The Word on the Street: Springsteen wrote the whole thing himself, by longhand, over the course of seven years. I believe it. Typically, I’m mildly cynical about “celebrity memoirs”—but the book is so wonderfully Springsteen-esque, which is to say it’s rambling, poetic, repetitive, heartbreaking, a little longish, sometimes profound, and totally engaging. A ghostwriter wouldn’t have lingered so long over every single album. Every. Single. Album. (I highly recommend the audiobook because Bruce narrates it; however, I’d be listening and he’d say, “Chapter Fifty-three . . . Chapter Sixty-seven . . . Chapter Nine Thousand.”)

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Olio, by Tyehimba Jess

Review by Joshua Jones

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Wave Books, 2016

Tyehimba Jess’s most recent volume, Olio, documents the lives and voices of African American performers in the latter years of the 19th century and the beginning of the 20th. This Olio, which the front matter helpfully defines as “a miscellaneous mixture of heterogeneous elements [or] the second part of a minstrel show,” meditates on the masks these performers inherited and subverted. These masks sometimes manifest literally, like the blackface made from burnt cork ironically donned by black performers Bert Williams and George Walker, but sometimes suggestively, like the persona of the disabled savant worn by Blind Boone and Blind Tom. The voice that ties the collection together, Julius Monroe Trotter, who conducts interviews about the life of Scott Joplin with many of the volume’s speakers, wears a prosthetic mask to hide a wound from the First World War. Trotter, while serving as a thinly-veiled stand-in for Jess collecting narratives of the past for a book, discovers and pushes back against his own minstrelization. His interviewees often understand him better than he understands himself, and while early on he doesn’t “think of [himself] as a performer in a minstrel show,” by the book’s conclusion, he escapes the murderous envy of a white train engineer only by running off with the “North Star Traveling Negro Troubadours” to play piano.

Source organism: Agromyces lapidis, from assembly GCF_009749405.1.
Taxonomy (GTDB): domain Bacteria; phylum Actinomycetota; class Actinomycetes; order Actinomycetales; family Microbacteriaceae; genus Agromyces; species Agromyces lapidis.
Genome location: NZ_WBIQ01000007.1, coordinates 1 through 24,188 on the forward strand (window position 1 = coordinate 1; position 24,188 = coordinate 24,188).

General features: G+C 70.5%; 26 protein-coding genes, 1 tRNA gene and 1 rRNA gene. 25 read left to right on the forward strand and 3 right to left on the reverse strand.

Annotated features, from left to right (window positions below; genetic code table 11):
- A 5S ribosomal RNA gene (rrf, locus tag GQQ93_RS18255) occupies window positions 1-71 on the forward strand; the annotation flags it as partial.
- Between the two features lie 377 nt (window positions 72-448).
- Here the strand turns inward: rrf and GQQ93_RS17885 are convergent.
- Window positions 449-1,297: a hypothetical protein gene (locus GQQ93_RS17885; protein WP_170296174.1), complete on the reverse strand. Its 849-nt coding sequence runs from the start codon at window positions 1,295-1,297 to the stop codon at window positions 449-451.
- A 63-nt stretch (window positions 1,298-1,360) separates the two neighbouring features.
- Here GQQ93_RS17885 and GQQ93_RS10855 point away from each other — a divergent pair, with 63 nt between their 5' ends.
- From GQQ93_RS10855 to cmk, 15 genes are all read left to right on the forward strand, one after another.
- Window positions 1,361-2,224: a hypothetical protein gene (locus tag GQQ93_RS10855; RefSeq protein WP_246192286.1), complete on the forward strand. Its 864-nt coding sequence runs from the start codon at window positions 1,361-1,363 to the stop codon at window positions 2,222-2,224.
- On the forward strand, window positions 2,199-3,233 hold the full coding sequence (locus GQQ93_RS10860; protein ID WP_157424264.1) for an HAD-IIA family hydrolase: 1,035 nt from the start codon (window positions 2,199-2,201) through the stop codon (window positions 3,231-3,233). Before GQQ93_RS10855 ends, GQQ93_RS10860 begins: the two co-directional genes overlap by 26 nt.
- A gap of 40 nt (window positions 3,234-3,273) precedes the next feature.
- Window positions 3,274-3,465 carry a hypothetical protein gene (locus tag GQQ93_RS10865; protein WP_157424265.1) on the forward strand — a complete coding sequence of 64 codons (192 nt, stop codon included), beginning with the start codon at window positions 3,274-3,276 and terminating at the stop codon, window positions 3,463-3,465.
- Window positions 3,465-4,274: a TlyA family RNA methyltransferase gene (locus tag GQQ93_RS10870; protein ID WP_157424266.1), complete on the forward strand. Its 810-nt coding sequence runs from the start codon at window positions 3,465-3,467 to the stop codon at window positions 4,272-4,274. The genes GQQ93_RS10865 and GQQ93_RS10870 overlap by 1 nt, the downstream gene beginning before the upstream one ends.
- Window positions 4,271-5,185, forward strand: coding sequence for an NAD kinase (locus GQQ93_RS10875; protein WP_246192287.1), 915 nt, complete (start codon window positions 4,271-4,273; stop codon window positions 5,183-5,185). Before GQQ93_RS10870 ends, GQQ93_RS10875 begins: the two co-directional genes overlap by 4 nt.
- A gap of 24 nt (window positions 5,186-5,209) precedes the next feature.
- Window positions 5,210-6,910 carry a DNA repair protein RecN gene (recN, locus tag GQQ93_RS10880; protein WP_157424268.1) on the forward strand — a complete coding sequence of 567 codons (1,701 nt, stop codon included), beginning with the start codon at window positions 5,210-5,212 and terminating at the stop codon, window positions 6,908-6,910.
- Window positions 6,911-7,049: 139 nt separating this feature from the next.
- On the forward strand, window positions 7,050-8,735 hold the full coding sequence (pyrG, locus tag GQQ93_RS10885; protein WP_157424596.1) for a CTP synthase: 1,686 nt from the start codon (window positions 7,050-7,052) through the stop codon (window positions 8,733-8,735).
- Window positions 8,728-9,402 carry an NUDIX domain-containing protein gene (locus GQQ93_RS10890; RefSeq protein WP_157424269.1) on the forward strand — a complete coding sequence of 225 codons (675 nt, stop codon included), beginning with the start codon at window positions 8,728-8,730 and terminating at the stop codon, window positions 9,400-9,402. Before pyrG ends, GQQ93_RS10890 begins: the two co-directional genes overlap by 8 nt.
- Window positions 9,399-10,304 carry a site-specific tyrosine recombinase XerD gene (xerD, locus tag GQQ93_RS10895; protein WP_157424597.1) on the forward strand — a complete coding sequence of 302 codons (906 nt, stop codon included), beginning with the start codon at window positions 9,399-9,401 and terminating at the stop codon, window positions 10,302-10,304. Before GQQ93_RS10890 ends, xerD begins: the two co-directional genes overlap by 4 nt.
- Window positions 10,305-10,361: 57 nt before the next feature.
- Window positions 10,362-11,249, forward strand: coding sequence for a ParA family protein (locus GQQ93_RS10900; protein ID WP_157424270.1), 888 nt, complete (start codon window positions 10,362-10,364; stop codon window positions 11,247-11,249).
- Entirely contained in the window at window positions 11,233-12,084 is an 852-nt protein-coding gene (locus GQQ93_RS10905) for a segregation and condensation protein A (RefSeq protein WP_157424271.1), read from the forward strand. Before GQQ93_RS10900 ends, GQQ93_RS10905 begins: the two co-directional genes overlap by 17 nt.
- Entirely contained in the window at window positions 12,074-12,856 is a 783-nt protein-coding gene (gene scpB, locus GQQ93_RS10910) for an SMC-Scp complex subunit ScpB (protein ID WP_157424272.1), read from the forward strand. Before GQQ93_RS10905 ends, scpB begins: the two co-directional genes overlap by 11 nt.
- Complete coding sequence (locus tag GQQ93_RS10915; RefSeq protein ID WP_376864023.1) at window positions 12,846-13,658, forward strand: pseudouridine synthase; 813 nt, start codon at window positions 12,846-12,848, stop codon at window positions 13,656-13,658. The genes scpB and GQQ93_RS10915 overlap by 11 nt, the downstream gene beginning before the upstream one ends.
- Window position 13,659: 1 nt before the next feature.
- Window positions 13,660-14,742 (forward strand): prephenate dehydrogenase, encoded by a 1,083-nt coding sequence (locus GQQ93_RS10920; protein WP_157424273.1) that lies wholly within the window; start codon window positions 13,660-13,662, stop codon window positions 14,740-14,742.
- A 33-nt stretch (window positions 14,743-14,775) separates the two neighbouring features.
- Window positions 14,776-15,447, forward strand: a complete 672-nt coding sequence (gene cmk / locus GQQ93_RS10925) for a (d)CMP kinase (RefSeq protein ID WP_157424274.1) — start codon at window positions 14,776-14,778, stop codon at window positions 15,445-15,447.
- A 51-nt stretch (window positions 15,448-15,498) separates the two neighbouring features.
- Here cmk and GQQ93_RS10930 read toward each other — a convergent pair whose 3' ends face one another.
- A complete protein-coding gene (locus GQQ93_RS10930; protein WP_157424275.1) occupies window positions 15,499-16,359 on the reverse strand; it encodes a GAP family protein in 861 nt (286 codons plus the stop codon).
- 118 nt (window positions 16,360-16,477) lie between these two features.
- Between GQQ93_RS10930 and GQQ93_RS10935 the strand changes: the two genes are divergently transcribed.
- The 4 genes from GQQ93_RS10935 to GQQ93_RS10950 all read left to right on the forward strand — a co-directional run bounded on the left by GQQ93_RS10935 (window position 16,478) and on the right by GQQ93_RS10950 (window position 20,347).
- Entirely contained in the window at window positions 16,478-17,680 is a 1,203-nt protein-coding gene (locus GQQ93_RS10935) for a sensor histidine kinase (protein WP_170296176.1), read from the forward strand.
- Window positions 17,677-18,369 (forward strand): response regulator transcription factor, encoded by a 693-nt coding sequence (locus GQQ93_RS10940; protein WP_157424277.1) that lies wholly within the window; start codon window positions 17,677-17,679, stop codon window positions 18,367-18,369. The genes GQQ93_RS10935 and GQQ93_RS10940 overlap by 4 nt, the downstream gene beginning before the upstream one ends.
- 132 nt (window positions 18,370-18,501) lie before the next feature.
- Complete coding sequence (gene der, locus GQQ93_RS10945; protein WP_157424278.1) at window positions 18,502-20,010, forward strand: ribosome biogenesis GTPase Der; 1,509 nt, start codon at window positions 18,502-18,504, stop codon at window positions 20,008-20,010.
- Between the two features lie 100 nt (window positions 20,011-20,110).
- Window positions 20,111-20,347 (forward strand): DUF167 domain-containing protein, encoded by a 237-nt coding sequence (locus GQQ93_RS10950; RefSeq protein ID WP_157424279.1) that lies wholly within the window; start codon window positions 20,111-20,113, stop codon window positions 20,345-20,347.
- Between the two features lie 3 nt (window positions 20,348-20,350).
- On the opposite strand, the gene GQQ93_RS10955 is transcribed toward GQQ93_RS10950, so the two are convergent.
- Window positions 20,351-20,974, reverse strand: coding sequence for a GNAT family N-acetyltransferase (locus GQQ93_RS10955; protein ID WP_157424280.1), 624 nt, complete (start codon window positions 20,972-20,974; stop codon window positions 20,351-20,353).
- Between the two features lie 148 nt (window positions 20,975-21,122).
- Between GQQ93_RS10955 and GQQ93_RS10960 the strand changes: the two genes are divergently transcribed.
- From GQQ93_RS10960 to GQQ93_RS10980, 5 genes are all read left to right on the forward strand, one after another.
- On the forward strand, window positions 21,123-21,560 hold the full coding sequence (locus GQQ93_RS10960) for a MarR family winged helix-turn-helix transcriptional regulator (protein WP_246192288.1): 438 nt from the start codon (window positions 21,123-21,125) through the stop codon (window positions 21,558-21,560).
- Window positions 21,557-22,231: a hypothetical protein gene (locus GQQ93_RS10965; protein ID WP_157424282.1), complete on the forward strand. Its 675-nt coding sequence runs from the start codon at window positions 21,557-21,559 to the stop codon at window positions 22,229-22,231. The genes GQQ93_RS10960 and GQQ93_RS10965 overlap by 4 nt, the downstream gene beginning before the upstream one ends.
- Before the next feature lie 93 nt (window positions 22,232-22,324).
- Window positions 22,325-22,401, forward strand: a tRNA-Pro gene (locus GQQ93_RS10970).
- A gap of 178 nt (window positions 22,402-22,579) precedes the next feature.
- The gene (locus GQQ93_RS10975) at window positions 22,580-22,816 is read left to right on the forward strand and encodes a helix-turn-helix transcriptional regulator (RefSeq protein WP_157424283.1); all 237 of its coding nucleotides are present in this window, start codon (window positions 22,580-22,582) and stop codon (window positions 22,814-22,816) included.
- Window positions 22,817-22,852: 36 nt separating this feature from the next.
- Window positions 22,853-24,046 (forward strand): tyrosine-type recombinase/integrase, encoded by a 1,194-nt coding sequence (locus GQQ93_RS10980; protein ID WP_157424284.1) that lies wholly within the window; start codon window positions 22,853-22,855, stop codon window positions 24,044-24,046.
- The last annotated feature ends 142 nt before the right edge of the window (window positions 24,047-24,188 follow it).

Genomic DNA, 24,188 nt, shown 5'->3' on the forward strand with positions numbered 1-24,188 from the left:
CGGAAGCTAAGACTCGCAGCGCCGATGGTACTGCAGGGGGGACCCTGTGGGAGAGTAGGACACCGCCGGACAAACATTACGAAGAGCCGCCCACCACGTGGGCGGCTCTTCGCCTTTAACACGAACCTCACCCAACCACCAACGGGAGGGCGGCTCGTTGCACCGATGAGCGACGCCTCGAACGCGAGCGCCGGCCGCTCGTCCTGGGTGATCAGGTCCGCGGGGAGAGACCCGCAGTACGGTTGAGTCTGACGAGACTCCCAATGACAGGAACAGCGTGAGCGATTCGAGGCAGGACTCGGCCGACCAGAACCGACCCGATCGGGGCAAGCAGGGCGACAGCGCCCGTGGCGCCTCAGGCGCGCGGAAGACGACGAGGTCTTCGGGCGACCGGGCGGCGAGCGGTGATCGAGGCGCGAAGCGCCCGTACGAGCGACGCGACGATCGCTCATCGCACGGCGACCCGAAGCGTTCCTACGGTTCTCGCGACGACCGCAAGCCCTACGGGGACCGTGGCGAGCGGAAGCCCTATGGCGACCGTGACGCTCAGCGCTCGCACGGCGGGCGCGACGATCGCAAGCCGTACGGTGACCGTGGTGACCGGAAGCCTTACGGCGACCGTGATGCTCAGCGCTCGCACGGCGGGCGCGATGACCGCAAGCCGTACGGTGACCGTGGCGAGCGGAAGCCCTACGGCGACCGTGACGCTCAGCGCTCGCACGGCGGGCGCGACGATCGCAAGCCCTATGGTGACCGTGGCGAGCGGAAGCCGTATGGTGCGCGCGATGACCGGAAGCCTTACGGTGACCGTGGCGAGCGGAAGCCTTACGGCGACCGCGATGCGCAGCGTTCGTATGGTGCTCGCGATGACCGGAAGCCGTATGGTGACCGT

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At Whatever Front, by Les Kay

Review by Lynn Houston

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Sundress Publications, 2016

In At Whatever Front, Les Kay brings his readers to the daily battlegrounds of working class life and excavates them for the commentary they provide on cultural notions of masculinity. Kay’s tightly coiled voice invites us to look at manhood the way Dante gives us a tour of hell or Prufrock invites us to walk lonely city streets with him. This act of looking, of providing witness, is essential to the collection, just as it is to any true war story. Because both war stories and the daily lives of the working class involve bodies that are broken or breaking, ones that die without media fanfare. About the speaker’s father, in “Blue Memento” Kay writes: “his ears hummed / like alarm clocks. . . fresh paper cuts / remapped the calluses of forty years / with tributaries of blood, and his eyes blurred with the repetition of movement. . .” The speaker establishes his lineage as cyborg—part human and part of the machines in the warehouse that formed his father’s physical appearance.

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Violet Hours, by Jeanie Tomasko

reviewed by Karla Huston

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(Taraxia Press, 2016)

Meet Violet, the eccentric child birthed by Jeanie Tomasko and brought into the world by a new, Wisconsin publisher, Jeannie (F.J.) Bergmann’s Taraxia Press. Violet Hours is crafted as a sweet gift, a small, hand-stitched book with a French wrap cover and violet flyleaf. The cover art is of a sedate teacup and sugar bowl with a partial skull, waiting like a treat, next to it, a warning, perhaps, of what is to come.